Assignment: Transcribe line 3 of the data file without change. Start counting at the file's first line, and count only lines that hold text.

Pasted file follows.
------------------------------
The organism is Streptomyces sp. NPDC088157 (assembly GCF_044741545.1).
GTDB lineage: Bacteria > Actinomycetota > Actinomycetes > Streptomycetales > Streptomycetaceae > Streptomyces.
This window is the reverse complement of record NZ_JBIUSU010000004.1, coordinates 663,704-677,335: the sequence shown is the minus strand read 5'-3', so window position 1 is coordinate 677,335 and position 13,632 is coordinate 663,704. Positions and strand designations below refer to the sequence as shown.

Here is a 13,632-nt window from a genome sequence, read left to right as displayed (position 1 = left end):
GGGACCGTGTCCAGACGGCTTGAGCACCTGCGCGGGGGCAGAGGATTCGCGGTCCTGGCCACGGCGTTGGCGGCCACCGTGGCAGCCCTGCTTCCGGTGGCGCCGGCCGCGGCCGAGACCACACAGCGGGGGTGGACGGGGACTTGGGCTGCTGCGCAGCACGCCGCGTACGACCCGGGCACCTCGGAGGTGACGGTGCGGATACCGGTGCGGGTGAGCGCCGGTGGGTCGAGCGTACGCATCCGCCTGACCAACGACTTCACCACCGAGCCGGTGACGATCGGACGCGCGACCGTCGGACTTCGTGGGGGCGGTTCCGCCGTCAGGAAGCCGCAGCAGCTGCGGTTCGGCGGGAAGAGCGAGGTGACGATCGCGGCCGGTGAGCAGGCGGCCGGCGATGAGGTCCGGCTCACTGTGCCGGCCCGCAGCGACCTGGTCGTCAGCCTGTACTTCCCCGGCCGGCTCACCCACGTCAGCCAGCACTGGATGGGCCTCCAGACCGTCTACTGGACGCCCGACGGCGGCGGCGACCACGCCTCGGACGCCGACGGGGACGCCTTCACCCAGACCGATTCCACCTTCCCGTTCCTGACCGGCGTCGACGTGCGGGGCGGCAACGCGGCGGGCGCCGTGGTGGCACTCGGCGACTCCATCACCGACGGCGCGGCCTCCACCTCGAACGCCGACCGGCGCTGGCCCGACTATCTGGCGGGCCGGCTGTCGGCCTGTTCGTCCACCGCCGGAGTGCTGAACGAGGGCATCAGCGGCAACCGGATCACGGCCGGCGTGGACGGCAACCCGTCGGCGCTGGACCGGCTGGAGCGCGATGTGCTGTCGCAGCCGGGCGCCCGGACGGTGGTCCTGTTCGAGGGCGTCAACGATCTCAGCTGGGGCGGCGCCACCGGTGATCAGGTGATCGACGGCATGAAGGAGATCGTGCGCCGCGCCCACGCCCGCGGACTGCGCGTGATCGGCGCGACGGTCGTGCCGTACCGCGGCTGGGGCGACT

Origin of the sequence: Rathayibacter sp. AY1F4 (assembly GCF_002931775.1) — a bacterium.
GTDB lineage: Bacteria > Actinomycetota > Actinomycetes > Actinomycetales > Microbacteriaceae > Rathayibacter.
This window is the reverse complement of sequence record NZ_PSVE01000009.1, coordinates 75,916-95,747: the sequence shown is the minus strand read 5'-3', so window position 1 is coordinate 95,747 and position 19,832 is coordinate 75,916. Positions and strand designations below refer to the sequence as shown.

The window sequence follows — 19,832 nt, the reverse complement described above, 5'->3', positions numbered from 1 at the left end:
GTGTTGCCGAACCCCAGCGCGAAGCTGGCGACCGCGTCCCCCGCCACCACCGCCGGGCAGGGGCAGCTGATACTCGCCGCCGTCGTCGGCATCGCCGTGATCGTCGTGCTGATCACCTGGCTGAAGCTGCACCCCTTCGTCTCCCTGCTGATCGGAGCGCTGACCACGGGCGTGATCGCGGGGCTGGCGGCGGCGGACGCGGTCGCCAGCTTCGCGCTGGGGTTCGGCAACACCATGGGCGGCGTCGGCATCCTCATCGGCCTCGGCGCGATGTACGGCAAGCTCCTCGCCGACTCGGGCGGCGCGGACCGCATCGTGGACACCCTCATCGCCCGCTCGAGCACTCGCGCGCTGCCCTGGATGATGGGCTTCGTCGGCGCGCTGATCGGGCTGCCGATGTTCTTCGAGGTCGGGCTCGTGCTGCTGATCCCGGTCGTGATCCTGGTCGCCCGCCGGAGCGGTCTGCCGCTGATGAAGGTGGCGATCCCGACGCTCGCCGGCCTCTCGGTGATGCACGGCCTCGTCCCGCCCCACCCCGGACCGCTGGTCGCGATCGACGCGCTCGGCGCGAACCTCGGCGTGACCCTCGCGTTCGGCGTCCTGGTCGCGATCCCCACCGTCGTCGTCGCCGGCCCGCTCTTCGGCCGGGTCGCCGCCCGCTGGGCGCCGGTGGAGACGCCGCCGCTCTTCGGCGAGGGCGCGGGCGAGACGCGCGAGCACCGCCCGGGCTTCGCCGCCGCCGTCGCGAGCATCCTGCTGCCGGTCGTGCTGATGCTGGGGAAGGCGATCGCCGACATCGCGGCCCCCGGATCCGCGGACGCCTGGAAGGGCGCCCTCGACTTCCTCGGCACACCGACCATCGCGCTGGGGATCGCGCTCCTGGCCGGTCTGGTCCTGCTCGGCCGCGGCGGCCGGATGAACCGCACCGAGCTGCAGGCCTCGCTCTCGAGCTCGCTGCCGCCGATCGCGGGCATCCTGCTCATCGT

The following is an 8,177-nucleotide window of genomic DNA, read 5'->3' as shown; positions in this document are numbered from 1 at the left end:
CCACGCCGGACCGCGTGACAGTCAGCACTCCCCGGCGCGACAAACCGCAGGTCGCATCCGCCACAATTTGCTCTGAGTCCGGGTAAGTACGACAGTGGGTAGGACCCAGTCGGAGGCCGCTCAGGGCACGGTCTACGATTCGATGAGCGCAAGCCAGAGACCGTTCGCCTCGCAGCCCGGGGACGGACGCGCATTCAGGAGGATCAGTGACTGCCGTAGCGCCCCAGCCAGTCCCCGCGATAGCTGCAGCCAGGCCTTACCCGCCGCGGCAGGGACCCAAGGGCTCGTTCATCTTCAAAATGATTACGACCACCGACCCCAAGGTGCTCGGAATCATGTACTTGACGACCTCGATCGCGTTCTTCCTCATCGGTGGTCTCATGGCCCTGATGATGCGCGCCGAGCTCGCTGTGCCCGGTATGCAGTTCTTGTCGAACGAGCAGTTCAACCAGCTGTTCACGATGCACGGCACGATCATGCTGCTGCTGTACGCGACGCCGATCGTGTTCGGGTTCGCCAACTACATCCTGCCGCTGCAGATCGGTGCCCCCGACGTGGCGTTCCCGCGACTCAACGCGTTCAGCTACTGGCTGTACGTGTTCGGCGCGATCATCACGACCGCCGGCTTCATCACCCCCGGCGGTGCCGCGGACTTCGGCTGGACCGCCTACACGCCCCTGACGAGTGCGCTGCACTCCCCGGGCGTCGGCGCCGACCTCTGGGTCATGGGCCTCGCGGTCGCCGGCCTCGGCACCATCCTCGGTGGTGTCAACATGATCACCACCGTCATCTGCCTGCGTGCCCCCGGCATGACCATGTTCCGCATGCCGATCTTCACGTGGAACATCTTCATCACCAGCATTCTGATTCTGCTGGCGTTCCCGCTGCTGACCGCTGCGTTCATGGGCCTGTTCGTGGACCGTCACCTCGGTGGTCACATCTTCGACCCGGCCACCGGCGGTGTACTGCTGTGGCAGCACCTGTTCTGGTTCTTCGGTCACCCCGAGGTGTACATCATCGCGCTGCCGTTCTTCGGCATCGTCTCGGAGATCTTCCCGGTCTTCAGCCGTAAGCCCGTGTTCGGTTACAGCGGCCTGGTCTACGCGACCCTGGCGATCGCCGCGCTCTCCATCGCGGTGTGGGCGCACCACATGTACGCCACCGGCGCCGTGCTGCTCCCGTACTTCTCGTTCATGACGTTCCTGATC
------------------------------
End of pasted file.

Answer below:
This window is the reverse complement of record NZ_JBIUSU010000004.1, coordinates 663,704-677,335: the sequence shown is the minus strand read 5'-3', so window position 1 is coordinate 677,335 and position 13,632 is coordinate 663,704. Positions and strand designations below refer to the sequence as shown.